Technology for the Gifted Classroom

Yes, I know; this is a blog to provide support to parents. And I try to keep on topic; it is in the interest of parent-teacher relations and for homeschoolers that I decided to talk about tech tools for the gifted classroom. One can never have too many tools in the toolbox when it comes to teaching gifted kids.

There are, in fact, so many resources available to educators and parents that it would be impossible to cover them all here. The criteria that I considered when choosing tools were cost, ease of use, and availability.

All of these tools are available online and are free. Some have additional upgrades, but I don’t consider them necessary. School administrators are under extreme pressure to cut budgets and home budgets are already tight for many homeschoolers. So, free is nice!

Ease of use is an important consideration as well as professional development (PD). PD budgets are often the first thing to go when districts are looking to cut costs. Technology is great, but not if the teacher has no idea how to use it. Utilizing technology tools such as podcasts, webinars, and Skype can be a very cost-effective way to provide PD for teachers. They can also be utilized for personal development outside of school.

It is important to remember that technology is an enabler; not a replacement for authentic pedagogy. Instructional technologies empower educators to facilitate learning, increase student engagement, differentiate curriculum for each student’s learning style, and connect classrooms around the world. Students, in turn, can collaborate with gifted peers anywhere and at anytime while fostering problem solving skills, critical thinking skills, and teamwork. They can communicate with master teachers, create new and innovative content, and learn at their own pace.

My first stop on the Technology Tool Tour (TTT) would have to be Google. Recently, Google made access to these tools seamless with their search engine. Once on the Google Search homepage, roll over the Google logo at the upper left-hand part of the page to reveal all they have to offer, Google Docs is a collaborative tool that allows multiple people to access and edit a document online from anywhere. As a bonus, it auto-saves every few seconds. Google Calendar can be accessed by anyone you grant permission to use. Teachers can place upcoming assignments and projects on the calendar and students can view from school, home or even on the bus ride home. Google Books, Search, Translate, and Scholar are great resources for research materials. Google Earth can make geography lessons come alive!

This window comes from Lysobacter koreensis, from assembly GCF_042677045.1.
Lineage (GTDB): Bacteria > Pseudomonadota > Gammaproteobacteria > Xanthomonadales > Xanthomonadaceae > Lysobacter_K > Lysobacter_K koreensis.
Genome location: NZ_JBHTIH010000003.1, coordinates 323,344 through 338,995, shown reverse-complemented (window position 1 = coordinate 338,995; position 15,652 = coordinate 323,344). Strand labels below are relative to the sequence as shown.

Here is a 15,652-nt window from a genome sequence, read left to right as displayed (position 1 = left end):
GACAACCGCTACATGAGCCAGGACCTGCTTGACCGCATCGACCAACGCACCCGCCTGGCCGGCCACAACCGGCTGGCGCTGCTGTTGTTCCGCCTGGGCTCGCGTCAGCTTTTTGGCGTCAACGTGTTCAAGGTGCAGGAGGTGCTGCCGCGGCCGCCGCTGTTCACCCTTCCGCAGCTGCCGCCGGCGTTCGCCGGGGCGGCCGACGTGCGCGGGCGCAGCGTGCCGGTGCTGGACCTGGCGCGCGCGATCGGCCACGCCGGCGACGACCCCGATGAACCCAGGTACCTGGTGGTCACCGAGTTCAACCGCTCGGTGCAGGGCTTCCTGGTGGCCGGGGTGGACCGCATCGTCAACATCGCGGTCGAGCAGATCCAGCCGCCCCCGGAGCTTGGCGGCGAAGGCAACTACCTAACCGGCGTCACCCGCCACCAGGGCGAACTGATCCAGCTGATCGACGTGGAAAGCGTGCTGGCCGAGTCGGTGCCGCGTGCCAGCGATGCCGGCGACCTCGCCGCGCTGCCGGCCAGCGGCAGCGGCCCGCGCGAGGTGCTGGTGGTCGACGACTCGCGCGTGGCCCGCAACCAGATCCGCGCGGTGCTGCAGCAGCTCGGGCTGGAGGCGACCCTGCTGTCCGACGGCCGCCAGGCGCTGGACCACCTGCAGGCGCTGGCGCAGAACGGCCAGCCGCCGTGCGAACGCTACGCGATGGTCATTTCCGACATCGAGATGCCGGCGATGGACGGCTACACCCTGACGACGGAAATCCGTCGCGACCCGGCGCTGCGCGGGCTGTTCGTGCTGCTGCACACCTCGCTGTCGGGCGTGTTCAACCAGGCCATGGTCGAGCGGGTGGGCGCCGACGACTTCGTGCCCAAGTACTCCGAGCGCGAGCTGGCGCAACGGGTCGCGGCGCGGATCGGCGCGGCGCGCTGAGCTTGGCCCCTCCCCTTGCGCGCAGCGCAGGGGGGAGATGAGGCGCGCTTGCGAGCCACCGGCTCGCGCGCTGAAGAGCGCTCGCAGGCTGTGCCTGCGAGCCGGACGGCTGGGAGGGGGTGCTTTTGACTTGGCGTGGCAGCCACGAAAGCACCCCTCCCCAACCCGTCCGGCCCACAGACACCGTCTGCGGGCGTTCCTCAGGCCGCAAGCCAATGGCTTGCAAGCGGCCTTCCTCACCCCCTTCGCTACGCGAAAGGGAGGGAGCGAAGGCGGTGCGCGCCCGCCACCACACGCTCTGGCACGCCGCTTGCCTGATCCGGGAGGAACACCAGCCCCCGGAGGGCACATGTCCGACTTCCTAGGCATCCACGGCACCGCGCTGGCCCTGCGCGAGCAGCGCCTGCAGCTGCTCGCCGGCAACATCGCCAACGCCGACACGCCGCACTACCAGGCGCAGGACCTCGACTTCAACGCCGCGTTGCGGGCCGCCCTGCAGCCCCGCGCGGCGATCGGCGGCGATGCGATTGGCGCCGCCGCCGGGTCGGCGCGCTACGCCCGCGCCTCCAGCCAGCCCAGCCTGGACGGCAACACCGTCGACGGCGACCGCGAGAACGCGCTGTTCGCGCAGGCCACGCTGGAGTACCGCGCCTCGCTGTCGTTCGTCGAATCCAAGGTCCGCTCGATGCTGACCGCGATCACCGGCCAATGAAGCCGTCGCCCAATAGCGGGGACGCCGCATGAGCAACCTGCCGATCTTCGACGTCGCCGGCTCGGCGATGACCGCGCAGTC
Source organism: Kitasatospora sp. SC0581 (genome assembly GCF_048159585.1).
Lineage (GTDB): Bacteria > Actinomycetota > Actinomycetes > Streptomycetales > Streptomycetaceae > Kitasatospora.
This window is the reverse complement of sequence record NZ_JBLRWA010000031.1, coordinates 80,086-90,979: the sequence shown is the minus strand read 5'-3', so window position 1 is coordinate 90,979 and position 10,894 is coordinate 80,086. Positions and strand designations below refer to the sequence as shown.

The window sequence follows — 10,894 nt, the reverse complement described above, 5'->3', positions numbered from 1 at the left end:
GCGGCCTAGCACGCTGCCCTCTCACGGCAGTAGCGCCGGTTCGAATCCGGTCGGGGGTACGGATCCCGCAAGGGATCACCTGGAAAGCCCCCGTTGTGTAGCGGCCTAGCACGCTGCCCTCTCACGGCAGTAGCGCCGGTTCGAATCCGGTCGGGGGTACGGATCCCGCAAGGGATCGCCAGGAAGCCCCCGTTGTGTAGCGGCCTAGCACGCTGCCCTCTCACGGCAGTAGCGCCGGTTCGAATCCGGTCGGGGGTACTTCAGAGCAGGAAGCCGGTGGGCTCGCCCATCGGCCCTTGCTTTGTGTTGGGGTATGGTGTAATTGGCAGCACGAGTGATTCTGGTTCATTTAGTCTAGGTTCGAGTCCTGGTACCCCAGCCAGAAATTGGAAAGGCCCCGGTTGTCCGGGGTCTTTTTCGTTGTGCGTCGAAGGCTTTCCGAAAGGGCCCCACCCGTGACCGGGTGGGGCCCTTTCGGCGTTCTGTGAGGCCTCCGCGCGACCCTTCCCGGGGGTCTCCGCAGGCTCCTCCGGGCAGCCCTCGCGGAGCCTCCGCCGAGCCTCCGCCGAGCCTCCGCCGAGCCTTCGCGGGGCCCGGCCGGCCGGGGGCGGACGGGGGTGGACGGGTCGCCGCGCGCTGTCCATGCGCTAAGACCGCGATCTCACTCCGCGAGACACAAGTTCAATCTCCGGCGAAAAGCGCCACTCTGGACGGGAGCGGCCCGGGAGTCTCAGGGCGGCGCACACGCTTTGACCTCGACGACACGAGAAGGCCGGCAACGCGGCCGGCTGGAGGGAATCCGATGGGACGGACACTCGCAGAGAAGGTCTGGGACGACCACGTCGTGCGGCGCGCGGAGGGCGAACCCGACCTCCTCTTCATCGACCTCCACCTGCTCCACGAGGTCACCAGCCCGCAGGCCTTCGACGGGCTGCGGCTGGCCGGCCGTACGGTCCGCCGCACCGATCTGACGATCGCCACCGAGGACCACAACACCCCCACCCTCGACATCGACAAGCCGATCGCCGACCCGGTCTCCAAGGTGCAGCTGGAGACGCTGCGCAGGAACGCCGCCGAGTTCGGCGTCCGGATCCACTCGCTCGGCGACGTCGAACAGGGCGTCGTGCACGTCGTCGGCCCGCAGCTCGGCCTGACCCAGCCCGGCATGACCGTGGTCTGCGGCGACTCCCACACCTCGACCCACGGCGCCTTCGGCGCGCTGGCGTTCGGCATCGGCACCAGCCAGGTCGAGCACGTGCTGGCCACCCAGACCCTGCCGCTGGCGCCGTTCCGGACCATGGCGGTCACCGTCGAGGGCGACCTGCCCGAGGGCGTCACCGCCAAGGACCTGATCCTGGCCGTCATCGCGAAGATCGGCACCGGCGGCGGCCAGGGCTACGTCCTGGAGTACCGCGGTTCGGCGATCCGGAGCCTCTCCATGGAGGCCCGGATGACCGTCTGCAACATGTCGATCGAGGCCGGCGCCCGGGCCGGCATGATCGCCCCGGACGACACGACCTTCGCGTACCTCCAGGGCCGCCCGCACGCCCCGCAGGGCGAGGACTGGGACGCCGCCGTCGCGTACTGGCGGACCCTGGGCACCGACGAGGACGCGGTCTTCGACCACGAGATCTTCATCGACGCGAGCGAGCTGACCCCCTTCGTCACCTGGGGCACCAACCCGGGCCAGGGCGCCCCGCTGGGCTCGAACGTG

Other programs on the TTT, include:

            Classmarker – design quizzes & tests; administer them; & grade

            Diigo – add to ‘favorites’ as well as search tags you set up

            Dropbox – doc sharing site, accessed from multiple platforms 

            Emodo – share ideas, text alerts to students, conduct polls, & share files

            Evernote – accessed from any device; record student presentations

            Pinterest – ‘ideas’ are searched & pinned to the user’s board. 

            Podcasts – For ‘flipped’ classrooms & to view a wealth of PD podcasts .

            Screencast-O-matic- teachers can make tutorials for staff & faculty.
             Skype –  free, video calls; connect classes, teachers, & students.

Finally, our TTT draws to a close with a look at social media tools; many of which you are undoubtedly already familiar with and will need little explanation. Facebook has a neat feature called Groups which can be open, closed, or secret. Taking privacy into consideration, closed groups would be the best choice for classroom. Here students can collaborate on projects, share research, and ask questions of the teacher. Google + has a similar feature called Google Hangouts. Virtual Reality programs such as Second Life (older students with adult supervision) and Mission V (Ireland) provide virtual classrooms where students can engage in global projects, conferences, and lectures from world-class educators. And last, but not least … Twitter … perhaps the greatest source of PD, late breaking news and trends, and a great place to grow a personal learning network (PLN) with other professionals and educators.

Of course, there are literally thousands of other sites on the Internet that provide tools for teachers and the classroom. Hopefully, I have whetted your appetite to explore the ones I’ve mentioned and then look for other tools on your own!


  1. Nice blog! I really appreciate for sharing this information. Your website is very cool. I am so impressed by the info that you've on this website. Keep it up.

    Classroom Technology

  2. I am a parent and a teacher of gifted kids. Your site has been SO helpful to me! I use many of these in my gifted classroom. Thank you for sharing. I am going to check out the others now!

    I would like to offer one more: (I hope that is OK - I am not endorsing, it is just helpful to me.)I use to keep links to all of them (and the many, many others I use)on one page, for quick access.

  3. Thank you for the wonderful blog. I find that screencastomatic is limited to only 10 or 15 minutes on recording length. My Screen Recorder Pro is an excellent screencasting tool. Records your screen and audio from the speakers or your voice from the microphone - or both simultaneously. The recordings are clear and look great when played back on your PC or uploaded to YouTube. It will record directly to AVI, WMV, MP4, or FLV. Just perfect for creating tutorials, demos, and presentations. Plus, there are no limits on recording length.


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